[Numpy-discussion] dot function or dot notation, matrices, arrays?
Dag Sverre Seljebotn
Sat Dec 19 13:52:17 CST 2009
Christopher Barker wrote:
> Wayne Watson wrote:
>> Yes, flat sounds useful here. However, numpy isn't bending over
>> backwards to tie in conventional mathematical language into it.
> exactly -- it isn't bending over at all! (well a little -- see below).
> numpy was designed for general purpose computational needs, not any one
> branch of math. nd-arrays are very useful for lots of things. In
> contrast, Matlab, for instance, was originally designed to be an easy
> front-end to linear algebra package. Personally, when I used Matlab, I
> found that very awkward -- I was usually writing 100s of lines of code
> that had nothing to do with linear algebra, for every few lines that
> actually did matrix math. So I much prefer numpy's way -- the linear
> algebra lines of code are longer an more awkward, but the rest is much
> The Matrix class is the exception to this: is was written to provide a
> natural way to express linear algebra. However, things get a bit tricky
> when you mix matrices and arrays, and even when sticking with matrices
> there are confusions and limitations -- how do you express a row vs a
> column vector? what do you get when you iterate over a matrix? etc.
> There has been a bunch of discussion about these issues, a lot of good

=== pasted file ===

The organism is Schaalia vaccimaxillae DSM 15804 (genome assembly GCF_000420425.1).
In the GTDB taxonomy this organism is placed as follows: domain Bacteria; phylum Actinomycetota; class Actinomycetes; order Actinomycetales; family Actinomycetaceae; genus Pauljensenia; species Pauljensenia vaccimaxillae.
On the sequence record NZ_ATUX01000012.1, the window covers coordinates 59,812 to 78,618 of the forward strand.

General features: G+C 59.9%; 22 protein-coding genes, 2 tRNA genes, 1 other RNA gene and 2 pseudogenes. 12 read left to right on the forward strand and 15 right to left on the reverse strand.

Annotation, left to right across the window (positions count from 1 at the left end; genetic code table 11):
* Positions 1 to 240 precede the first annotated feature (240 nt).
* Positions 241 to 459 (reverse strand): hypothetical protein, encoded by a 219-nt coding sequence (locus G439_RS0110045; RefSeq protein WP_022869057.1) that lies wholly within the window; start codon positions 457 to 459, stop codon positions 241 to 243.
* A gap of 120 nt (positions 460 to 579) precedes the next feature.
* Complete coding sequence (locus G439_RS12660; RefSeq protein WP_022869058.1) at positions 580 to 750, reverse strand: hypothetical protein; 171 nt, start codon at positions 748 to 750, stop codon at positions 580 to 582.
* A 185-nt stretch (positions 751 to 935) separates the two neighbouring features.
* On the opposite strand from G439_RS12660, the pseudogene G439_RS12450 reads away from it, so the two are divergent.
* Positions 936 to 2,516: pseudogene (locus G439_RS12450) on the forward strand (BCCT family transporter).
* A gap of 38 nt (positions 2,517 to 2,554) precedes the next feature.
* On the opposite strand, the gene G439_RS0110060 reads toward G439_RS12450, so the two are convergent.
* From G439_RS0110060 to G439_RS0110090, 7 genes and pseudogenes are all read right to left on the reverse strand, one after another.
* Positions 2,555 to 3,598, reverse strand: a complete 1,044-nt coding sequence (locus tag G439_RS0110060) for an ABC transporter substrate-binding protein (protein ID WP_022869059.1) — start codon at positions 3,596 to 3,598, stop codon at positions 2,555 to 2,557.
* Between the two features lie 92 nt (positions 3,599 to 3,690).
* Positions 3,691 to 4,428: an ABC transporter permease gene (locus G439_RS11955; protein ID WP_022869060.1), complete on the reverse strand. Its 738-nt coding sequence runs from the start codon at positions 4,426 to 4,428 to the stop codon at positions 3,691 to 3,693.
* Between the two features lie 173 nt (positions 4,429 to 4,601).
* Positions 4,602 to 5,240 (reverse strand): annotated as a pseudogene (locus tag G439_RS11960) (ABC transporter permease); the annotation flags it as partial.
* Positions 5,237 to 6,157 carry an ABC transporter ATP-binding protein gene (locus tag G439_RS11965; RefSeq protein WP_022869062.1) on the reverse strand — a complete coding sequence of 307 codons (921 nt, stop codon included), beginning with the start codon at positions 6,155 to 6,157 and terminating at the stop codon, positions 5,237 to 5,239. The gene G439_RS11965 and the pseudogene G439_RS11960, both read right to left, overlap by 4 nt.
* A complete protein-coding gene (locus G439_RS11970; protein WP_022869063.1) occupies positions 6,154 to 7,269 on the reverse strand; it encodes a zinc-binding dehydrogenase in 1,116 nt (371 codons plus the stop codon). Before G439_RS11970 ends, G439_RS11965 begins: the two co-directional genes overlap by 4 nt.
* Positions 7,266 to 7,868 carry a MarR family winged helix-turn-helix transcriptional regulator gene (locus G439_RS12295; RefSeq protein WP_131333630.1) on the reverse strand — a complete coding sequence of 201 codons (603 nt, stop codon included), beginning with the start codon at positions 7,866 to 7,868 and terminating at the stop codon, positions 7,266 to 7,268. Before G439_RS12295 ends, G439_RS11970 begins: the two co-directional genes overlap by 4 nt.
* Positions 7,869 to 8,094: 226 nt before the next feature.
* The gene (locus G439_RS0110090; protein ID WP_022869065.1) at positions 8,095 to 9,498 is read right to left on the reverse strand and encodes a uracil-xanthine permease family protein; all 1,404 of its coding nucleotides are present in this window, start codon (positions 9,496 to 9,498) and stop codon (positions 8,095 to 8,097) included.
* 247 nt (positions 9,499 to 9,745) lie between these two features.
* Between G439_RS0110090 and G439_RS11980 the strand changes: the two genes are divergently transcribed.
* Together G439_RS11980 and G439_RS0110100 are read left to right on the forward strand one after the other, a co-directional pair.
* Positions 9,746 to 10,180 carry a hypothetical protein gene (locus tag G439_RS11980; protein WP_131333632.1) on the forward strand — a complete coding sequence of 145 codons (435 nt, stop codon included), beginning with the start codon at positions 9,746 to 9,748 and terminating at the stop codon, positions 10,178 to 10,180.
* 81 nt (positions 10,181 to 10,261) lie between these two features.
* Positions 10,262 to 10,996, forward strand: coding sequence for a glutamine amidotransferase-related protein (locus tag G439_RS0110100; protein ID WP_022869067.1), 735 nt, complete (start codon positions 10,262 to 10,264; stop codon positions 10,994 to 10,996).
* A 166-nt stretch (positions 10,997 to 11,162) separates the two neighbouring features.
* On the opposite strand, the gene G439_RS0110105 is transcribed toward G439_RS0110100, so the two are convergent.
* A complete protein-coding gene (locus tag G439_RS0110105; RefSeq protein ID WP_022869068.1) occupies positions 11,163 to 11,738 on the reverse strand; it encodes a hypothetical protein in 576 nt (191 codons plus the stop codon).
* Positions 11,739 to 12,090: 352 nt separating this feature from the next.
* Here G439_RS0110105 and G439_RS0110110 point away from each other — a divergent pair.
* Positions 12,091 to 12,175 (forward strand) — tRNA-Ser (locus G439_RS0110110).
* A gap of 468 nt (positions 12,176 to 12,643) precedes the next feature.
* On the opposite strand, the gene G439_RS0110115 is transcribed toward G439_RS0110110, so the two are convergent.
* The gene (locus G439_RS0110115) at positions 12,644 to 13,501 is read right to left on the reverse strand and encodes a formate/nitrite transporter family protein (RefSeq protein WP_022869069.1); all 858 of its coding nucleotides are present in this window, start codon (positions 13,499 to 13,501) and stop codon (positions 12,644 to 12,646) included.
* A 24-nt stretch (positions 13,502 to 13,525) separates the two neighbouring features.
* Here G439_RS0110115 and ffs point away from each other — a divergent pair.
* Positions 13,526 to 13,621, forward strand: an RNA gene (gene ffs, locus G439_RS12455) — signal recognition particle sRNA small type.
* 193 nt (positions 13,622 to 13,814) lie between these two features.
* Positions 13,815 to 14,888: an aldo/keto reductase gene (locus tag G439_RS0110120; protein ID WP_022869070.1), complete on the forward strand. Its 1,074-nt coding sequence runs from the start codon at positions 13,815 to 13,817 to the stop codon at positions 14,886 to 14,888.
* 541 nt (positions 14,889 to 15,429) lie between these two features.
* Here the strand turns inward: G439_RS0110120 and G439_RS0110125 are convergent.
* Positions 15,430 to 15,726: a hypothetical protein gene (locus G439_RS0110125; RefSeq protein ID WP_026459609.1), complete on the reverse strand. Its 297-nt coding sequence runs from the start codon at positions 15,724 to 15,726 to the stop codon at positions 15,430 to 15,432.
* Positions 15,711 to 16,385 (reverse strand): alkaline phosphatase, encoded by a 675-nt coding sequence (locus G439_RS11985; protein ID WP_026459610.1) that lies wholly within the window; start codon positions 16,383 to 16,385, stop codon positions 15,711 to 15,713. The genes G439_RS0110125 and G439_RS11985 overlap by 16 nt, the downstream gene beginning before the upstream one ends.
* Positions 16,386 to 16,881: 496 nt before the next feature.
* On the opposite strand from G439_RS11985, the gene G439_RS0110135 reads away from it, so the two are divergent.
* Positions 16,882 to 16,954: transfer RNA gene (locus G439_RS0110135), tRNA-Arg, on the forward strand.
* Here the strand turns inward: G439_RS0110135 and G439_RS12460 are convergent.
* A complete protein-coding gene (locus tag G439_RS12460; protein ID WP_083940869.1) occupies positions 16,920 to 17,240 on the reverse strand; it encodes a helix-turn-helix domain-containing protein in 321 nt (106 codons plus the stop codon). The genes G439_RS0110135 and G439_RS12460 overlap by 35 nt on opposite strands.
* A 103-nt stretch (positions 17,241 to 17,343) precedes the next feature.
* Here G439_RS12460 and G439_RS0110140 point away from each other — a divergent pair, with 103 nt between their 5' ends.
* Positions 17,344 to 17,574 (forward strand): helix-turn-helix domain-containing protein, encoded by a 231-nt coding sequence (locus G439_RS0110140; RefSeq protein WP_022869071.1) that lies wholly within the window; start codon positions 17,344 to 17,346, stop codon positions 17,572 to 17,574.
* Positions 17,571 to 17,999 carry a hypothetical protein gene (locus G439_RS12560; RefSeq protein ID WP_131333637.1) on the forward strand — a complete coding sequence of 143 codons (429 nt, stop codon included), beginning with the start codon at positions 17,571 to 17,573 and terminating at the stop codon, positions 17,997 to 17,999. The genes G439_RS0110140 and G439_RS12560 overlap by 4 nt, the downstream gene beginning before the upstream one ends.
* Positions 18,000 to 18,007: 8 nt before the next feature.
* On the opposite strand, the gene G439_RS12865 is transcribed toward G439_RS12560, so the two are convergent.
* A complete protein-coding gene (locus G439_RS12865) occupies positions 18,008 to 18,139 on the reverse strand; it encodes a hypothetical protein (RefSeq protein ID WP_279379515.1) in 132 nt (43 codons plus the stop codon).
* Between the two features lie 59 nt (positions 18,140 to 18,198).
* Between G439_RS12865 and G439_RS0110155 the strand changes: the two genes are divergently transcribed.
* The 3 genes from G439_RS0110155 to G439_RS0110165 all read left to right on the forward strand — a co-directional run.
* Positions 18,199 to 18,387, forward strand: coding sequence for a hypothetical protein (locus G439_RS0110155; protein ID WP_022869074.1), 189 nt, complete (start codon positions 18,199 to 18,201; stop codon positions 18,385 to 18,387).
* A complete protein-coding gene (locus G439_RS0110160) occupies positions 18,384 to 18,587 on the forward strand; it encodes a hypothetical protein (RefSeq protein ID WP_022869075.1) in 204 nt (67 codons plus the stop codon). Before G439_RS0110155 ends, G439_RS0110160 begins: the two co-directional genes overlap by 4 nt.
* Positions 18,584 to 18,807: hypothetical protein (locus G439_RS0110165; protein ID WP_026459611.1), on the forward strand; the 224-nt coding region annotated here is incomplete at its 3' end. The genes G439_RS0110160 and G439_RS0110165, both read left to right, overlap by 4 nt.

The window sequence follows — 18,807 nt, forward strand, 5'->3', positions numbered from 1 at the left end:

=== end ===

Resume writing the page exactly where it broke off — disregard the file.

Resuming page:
> ideas, a little bit of consensus about how to improve it, but no one
> with the skill to do it has enough motivation to do it.
I recently got motivated to get better linear algebra for Python; and
startet submitting and writing on patches for Sage instead (which of
course uses NumPy underneath). Sage has a strong concept of matrices and
vectors, but not much numerical support, mainly exact or multi-precision
arithmetic. So perhaps there will be more progress there; I'm not sure
yet how far it will get or if anybody will join me in doing it...
To me that seems like the ideal way to split up code -- let NumPy/SciPy
deal with the array-oriented world and Sage the closer-to-mathematics
I never liked the NumPy matrix class. I think this is mainly because my
matrices are often, but not always, diagonal, which doesn't fit at all
into NumPy's way of thinking about these things. (Also a 2D or 3D array
could easily be a "vector", like if you want to linearily transform the
values of the pixels in an image. So I think any Python linear algebra
package has to attack things in a totally different way from numpy.matrix).
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